Commentary: 'You're not supposed to lose your kids'
FARGO — It was six years ago this weekend on a beautiful summer evening in North Dakota...
— When tragedy struck. The Deutscher family of West Fargo was driving on Interstate 94, 33 miles west of Jamestown, heading to visit relatives in Bismarck. Suddenly, and without warning, a pickup truck was heading towards them, traveling the wrong way. The drivers of both vehicles quickly tried to steer away, but it was too late. The head-on collision left no survivors.
Dead at the scene were 34-year-old Aaron Deutscher, his wife 36-year-old Allison Deutscher, and their 18-month-old daughter Brielle. Allison was also three-and-a-half-months pregnant. The driver of the pickup, 28-year-old Wyatt Klein of Jamestown, was also killed. Klein had just left a local bar and was drunk. His blood-alcohol level was .25. That's three times the legal limit.
On the night of the accident, two North Dakota state troopers knocked on the door of the Colfax, N.D., home of Lynn and Donna Mickelson, Allison's parents. "I couldn't believe it. It was such a shock," Lynn said. "The hardest words I ever heard in my life are when they said nobody survived."
Since that tragedy, Lynn has taken the Deutscher's smashed and mangled car to dozens of schools, safety fairs and conferences throughout North Dakota and Minnesota. His message: Make wise choices, and realize that making bad choices can have disastrous consequences.
Lynn also worked to tighten up North Dakota's drunk driving laws, but says those laws remain dangerously weak.
"North Dakota has such an acceptance of drinking and driving and it's scary," he said. "The penalties and fines in this state are a joke."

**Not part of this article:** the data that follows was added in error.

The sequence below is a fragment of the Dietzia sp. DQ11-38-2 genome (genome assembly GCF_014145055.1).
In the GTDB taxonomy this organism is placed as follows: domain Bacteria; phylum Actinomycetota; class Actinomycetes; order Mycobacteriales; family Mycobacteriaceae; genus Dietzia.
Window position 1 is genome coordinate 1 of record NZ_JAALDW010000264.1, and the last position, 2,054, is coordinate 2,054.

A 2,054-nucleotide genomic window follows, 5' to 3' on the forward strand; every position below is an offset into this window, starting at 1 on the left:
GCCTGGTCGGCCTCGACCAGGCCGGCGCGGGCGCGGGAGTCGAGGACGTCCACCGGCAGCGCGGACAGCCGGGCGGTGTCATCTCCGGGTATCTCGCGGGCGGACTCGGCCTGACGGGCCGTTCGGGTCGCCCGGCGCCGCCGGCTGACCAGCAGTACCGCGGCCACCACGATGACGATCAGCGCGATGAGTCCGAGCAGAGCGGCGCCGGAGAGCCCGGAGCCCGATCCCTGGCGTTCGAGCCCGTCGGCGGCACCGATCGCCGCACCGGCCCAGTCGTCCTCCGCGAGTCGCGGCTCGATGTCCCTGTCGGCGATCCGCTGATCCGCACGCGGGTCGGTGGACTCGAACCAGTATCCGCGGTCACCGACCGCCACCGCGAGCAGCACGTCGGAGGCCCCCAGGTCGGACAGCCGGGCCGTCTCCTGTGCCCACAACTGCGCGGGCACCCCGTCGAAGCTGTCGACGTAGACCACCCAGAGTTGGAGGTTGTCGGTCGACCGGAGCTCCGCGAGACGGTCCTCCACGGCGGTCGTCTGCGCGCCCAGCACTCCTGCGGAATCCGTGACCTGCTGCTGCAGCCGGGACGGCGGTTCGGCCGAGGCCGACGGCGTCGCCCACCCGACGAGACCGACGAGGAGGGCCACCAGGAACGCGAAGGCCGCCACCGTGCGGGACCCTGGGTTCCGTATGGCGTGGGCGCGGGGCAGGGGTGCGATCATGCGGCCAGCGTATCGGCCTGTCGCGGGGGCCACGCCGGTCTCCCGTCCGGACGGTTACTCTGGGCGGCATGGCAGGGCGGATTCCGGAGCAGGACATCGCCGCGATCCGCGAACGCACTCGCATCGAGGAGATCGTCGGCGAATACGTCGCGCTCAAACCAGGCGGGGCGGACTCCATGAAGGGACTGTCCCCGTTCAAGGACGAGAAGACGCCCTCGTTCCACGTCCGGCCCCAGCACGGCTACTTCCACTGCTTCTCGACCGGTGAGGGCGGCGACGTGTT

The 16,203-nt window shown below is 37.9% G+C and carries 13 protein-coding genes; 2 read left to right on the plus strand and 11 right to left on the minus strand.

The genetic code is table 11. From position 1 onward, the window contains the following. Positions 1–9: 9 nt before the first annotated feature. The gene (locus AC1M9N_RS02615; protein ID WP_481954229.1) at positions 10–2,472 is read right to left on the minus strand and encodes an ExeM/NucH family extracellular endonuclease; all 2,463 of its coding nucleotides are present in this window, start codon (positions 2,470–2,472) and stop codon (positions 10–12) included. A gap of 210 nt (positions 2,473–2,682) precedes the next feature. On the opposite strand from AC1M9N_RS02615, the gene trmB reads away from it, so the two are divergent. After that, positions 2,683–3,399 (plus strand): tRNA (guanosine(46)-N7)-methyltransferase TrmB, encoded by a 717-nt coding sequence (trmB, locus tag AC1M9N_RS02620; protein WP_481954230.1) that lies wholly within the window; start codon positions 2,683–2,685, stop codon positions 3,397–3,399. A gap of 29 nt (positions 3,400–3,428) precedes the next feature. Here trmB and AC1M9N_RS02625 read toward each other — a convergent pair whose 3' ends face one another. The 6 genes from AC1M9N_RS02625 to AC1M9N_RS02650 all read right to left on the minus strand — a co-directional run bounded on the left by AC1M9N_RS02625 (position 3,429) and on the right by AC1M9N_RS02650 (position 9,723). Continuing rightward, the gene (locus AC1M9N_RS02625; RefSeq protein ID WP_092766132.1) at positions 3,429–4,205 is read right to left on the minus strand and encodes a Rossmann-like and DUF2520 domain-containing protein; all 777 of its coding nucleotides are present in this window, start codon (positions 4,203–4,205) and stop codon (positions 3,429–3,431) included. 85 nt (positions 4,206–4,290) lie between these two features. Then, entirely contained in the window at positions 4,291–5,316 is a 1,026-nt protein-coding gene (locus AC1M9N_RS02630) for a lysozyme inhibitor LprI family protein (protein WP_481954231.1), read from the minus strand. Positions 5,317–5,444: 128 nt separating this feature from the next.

Beyond Lynn's outstanding efforts to raise awareness of the dangers of drunk driving, Lynn did something extraordinary recently. He and his wife Donna met with the parents of Klein, the driver of the vehicle that killed his family. Lynn reached out to them, and they met at a Jamestown church.
"We hugged and cried. It was a wonderful feeling," Lynn said. "All four of us sat for over two hours talking, laughing and crying. There was a lot of healing. A lot of closure. So important."
Lynn said Wyatt's parents feel terrible about the accident, and they have been living in hell. "They were very happy to be reassured that they were not condemned by us. Why would we?" Lynn said. "They are no different than my wife and I. They lost their son, just like we lost our daughter. You're not supposed to lose your kids."
Lynn will stay in touch with them. He has been classy and determined throughout this nightmare.
"I think about it every day," Lynn said. "Tears come often. Sometimes many times a day. The hurt will never go away. I don't want their losses to be in vain. I'm trying to make some good out of the bad."
He is certainly succeeding at that.